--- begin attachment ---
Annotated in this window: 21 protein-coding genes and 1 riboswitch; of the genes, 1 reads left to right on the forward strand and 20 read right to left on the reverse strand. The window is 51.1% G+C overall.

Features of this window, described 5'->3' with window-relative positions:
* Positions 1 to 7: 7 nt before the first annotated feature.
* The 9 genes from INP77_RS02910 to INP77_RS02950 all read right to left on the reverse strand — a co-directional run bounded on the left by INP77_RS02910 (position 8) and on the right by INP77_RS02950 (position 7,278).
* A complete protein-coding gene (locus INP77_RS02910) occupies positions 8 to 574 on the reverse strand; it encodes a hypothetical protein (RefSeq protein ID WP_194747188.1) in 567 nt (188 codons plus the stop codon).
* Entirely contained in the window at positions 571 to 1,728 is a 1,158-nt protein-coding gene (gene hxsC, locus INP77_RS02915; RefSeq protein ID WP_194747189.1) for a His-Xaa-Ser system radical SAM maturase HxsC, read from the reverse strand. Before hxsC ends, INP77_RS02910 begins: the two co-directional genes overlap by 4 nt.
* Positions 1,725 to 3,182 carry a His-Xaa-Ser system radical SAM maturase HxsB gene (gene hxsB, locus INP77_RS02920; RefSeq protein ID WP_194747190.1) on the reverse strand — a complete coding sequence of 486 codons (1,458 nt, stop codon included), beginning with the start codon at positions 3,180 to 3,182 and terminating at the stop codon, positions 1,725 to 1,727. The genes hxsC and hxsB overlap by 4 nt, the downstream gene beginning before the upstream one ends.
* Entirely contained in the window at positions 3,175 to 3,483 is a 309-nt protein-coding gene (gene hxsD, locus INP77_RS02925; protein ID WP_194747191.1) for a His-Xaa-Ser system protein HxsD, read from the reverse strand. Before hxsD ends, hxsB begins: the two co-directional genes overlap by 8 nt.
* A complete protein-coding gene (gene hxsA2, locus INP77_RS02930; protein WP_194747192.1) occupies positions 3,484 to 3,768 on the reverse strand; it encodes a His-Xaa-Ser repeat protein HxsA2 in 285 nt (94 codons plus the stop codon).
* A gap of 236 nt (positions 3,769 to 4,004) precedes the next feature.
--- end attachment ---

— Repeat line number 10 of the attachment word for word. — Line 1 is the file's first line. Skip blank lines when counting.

* A gap of 236 nt (positions 3,769 to 4,004) precedes the next feature.